Pluto may be a planet after all.
Researchers from the University of Central Florida (UCF) have presented new research that suggests that the reasoning that resulted in Pluto being declassified as a planet was ultimately faulty.
In 2006, the International Astronomical Union (IAU) for the first time ever formally defined the term planet, which led to Pluto being reclassified as a dwarf planet.
According to the IAU criteria, planets must orbit the sun, have sufficient mass to assume hydrostatic equilibrium and “clear the neighborhood” around its own orbit.
The basis of the declassification was that Pluto shares an orbit with frozen gases and objects in the Kuiper belt, largely because of the influence of Neptune’s gravity. However, the new research— spearheaded by UCF planetary scientist Phillip Metzger—refutes the new definition of a planet.
The researchers reviewed scientific research from the last 200 years and only found an 1802 publication that used the clearing-orbit requirement to classify planets that has since been disproven.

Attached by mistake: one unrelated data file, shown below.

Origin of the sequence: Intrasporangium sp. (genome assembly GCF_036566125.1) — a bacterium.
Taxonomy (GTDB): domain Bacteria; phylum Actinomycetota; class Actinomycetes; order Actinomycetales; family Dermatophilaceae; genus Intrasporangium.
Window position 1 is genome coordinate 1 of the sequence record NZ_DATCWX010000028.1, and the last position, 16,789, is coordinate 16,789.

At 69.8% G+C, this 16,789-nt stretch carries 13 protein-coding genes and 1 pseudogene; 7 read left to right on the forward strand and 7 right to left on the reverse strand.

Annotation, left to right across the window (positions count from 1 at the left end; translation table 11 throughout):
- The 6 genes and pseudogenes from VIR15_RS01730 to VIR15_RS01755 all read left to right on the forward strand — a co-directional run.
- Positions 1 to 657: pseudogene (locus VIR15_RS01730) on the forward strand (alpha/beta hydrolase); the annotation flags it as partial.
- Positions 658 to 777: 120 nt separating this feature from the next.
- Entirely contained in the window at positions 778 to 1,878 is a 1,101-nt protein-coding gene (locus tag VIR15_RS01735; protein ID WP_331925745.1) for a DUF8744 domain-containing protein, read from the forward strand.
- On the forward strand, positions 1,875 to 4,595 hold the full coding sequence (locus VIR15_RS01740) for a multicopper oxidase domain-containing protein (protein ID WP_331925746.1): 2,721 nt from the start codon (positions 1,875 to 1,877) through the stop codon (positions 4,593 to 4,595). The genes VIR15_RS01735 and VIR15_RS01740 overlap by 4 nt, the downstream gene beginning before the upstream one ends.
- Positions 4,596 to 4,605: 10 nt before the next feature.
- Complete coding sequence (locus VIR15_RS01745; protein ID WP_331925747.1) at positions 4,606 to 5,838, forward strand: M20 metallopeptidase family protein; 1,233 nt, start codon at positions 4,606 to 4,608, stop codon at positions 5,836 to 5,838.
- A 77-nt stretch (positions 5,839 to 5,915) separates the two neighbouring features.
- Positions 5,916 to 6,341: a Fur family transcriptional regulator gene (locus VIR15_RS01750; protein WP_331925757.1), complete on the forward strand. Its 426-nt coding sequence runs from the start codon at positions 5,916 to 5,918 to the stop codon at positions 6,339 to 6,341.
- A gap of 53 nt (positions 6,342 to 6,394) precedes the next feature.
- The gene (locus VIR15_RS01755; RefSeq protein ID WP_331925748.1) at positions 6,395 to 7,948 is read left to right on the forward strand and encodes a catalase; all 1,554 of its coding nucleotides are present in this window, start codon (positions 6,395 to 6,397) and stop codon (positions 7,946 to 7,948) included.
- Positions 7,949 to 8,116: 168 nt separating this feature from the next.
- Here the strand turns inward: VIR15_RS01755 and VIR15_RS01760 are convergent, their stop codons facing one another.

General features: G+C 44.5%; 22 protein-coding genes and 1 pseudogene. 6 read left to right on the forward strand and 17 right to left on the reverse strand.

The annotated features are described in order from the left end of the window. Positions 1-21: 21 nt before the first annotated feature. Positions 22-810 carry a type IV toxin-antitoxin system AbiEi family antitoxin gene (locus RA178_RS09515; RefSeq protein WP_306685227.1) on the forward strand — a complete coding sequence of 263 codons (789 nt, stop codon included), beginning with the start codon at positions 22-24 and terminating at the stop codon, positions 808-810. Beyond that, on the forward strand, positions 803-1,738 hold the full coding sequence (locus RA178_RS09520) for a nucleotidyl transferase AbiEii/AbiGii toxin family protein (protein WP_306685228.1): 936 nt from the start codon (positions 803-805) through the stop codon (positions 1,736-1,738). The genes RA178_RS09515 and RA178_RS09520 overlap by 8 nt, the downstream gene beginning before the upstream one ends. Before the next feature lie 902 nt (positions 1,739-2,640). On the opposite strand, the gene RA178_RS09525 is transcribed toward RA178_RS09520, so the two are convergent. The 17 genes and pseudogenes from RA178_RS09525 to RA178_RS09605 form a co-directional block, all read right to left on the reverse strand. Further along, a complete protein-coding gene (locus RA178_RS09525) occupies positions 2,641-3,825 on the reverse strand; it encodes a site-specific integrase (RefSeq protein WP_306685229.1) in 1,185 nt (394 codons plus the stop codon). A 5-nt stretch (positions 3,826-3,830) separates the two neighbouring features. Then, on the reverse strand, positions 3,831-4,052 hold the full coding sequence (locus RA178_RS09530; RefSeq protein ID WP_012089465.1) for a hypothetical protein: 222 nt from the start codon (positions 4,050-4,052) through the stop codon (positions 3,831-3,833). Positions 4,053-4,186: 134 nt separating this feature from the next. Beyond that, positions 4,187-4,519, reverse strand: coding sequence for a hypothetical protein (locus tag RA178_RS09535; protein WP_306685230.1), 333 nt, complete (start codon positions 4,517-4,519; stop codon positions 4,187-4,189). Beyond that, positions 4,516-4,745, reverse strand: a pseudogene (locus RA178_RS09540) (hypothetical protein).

“The IAU definition would say that the fundamental object of planetary science, the planet, is supposed to be a defined on the basis of a concept that nobody uses in their research,” Metzger said in a statement. “And it would leave out the second-most complex, interesting planet in our solar system.
“We now have a list of well over 100 recent examples of planetary scientists using the word planet in a way that violates the IAU definition, but they are doing it because it’s functionally useful,” he added.
The research team believes that the IAU definition is erroneous because clearing orbit is no longer a standard used to distinguish asteroids from planets.
Metzger proposes that the definition used to classify planets should be based on its intrinsic properties, such as whether it is large enough that its gravity allows it to become spherical in shape, as opposed to ones that can change, such as the dynamics of a planet’s orbit.
“Dynamics are not constant, they are constantly changing,” Metzger said. “So, they are not the fundamental description of a body, they are just the occupation of a body at a current era.
“And that’s not just an arbitrary definition,” he added. “It turns out this is an important milestone in the evolution of a planetary body, because apparently when it happens, it initiates active geology in the body.”
For example, Pluto has an underground ocean, a multilayer atmosphere, organic compounds and evidence of ancient lakes and multiple moons. According to Metzger, the only planet with a more complex geology than Pluto is Earth.